Tuesday, February 14, 2012

Cardinal-designate Dolan "disappointed" that Sister Keehan "acted unilaterally, not in concert with the bishops"

By Francis X. Rocca
Catholic News Service

ROME (CNS) -- Cardinal-designate Timothy M. Dolan of New York said Feb. 13 that President Barack Obama's revision to the contraceptive mandate in the health reform law did nothing to change the U.S. bishops' opposition to what they regard as an unconstitutional infringement on religious liberty...

Cardinal-designate Dolan said he emailed Sister Carol Keehan, a Daughter of Charity who heads the Catholic Health Association, on Feb. 10 to tell her that he was "disappointed that she had acted unilaterally, not in concert with the bishops."

"She's in a bind," the cardinal-designate said of Sister Carol. "When she's talking to (HHS Secretary Kathleen) Sebelius and the president of the United States, in some ways, these are people who are signing the checks for a good chunk of stuff that goes on in Catholic hospitals. It's tough for her to stand firm. Understandably, she's trying to make sure that anything possible, any compromise possible, that would allow the magnificent work of Catholic health care to continue, she's probably going to be innately more open to than we would."

In a Feb. 10 statement, Sister Carol praised what she called "a resolution ... that protects the religious liberty and conscience rights of Catholic institutions."

Cardinal-designate Dolan said Obama called him the morning of his announcement to tell him about the proposal.

"What we're probably going to have to do now is be more vigorous than ever in judicial and legislative remedies, because apparently we're not getting much consolation from the executive branch of the government," he said.

The cardinal-designate said the bishops are "very, very enthusiastic" about the Respect for Rights of Conscience Act, introduced by Rep. Jeff Fortenberry, R-Neb. The cardinal said the legislation would produce an "ironclad law simply saying that no administrative decrees of the federal government can ever violate the conscience of a religious believer individually or religious institutions."

"It's a shame, you'd think that's so clear in the Constitution that that wouldn't have to be legislatively guaranteed, but we now know that it's not," he added.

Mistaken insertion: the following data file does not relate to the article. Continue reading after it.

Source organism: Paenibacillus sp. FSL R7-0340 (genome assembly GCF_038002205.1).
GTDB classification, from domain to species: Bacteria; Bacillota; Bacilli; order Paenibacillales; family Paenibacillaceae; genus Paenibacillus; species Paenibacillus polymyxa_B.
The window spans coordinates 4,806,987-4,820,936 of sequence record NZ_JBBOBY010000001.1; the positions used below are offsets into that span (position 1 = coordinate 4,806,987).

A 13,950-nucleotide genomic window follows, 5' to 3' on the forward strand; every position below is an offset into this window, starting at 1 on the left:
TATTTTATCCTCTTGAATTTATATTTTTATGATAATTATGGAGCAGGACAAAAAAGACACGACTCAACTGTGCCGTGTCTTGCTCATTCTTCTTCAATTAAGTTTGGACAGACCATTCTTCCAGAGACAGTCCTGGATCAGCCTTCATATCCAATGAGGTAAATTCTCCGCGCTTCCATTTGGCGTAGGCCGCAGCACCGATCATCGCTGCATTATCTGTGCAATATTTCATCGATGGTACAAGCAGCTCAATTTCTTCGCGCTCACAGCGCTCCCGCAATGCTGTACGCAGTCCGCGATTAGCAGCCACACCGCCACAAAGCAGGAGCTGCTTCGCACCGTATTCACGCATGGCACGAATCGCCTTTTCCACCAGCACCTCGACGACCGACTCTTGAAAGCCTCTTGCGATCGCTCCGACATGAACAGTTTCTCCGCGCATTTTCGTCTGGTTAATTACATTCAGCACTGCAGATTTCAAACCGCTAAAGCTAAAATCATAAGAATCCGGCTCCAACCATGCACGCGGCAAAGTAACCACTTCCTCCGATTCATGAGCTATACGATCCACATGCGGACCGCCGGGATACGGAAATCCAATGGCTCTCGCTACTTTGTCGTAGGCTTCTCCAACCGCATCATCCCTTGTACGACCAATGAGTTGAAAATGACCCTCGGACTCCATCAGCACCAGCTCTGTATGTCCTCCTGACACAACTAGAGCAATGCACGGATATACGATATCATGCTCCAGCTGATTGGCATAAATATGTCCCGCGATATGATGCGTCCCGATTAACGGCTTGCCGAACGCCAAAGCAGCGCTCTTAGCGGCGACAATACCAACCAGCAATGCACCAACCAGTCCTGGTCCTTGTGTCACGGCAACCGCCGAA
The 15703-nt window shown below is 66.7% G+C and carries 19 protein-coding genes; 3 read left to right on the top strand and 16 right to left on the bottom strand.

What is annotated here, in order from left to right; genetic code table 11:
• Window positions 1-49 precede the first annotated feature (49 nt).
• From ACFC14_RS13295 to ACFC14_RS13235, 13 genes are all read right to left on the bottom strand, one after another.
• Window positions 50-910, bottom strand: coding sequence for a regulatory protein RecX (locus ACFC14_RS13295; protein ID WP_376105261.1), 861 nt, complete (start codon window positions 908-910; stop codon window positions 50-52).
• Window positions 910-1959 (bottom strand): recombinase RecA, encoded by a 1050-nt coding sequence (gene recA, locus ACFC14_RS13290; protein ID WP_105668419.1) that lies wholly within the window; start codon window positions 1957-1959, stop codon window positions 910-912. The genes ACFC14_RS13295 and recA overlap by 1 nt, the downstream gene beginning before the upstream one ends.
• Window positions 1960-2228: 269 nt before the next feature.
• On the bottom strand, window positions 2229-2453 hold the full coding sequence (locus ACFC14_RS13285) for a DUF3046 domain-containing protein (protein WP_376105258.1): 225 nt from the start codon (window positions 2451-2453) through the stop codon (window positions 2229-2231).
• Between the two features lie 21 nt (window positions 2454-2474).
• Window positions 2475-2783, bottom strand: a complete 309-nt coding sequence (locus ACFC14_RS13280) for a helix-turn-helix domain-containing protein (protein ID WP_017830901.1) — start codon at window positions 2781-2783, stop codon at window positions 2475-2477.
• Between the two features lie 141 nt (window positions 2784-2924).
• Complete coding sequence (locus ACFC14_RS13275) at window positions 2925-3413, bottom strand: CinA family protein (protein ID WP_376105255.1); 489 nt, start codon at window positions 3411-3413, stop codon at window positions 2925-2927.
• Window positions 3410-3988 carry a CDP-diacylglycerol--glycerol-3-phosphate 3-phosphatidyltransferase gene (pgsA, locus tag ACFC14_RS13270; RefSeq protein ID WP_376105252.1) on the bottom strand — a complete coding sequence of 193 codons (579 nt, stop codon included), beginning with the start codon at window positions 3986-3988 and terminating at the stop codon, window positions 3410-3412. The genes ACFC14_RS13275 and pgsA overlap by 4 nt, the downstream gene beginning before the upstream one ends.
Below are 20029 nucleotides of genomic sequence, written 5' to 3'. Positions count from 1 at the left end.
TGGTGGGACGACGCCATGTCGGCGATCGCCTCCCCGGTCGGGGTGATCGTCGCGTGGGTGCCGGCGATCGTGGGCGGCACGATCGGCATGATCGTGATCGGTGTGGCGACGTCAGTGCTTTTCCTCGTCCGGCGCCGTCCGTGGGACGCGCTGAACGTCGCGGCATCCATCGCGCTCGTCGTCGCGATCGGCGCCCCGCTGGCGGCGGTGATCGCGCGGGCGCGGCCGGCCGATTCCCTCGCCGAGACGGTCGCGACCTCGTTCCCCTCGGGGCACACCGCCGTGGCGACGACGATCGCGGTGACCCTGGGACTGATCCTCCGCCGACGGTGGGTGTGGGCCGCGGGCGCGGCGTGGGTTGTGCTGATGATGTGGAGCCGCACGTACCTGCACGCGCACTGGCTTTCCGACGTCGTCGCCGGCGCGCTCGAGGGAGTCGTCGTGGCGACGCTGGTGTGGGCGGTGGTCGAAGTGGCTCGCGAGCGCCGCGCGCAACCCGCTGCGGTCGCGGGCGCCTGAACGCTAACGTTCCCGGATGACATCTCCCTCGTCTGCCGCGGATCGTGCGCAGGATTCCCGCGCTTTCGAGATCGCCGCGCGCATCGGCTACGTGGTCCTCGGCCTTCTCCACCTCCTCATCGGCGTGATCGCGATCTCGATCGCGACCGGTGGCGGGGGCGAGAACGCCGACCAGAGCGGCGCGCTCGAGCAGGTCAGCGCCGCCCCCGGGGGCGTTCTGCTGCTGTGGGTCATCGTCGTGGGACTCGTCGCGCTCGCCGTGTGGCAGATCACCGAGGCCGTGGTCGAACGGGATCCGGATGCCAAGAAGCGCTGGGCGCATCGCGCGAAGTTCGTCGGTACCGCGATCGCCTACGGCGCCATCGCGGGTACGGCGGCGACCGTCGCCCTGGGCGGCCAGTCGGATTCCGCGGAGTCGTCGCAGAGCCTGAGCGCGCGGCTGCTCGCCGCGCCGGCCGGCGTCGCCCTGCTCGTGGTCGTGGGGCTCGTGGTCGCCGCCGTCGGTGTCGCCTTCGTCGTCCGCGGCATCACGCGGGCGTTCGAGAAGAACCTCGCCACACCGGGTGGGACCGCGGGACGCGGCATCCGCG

In a phone interview with Catholic News Service in Washington, Bishop William E. Lori of Bridgeport, Conn., chairman of the bishops' Ad Hoc Committee for Religious Liberty, echoed what Cardinal-designate Dolan said about the need for legislative action to enact a religious right to conscience protection into federal law.

"Our religious freedom is too precious to be protected only be regulations," Bishop Lori said. "It needs legislative protection. More legislators, I think, are looking at it. There's more bipartisan support for it. There should be a lot pressure exerted on Congress to pass it and for the president to sign it."

In Rome Cardinal-designate Dolan said that some "very prominent attorneys," some of them non-Catholic and even nonreligious, had already volunteered to represent the bishops.

"We've got people who aren't Catholic, who may not even be religious, who have said, 'We want to help you on this one.' We've got very prominent attorneys who are very interested in religious freedom who say, 'Count on us to take these things as high as you can.' And we're going to."

He said the bishops draw hope for that fight from the Supreme Court's recent unanimous ruling in Hosanna-Tabor v. EEOC, a case regarding the ministerial exception.

http://i41.tinypic.com/15xjzpc.jpg"You'd think that (the Obama administration) would be able to read the tea leaves, that these things are going to be overthrown," the cardinal-designate said.

Bishop Lori told CNS that only after the original rule regarding contraception and sterilization coverage was revised and ready to be announced Feb. 10 did the White House contact Cardinal-designate Dolan and the USCCB.

The bishop suggested that Obama administration officials would have better understood the concerns religious organizations have about the rule had they tried to talk with the Catholic bishops, evangelicals and Orthodox church leaders who objected to the measure.

"That certainly did not happen," he said.

Such a meeting would have allowed the bishops "to bring it home that our ministries of charity, health care and education flow from what we believe and how we worship and how we are to live."

An administration official told Catholic News Service in an email Feb. 13 that the White House planned to convene a series of meetings "with faith-based organizations, insurers and other interested parties to develop policies that respect religious liberty and ensure access to preventive services for women enrolled in self-insured group health plans sponsored by religious organizations."

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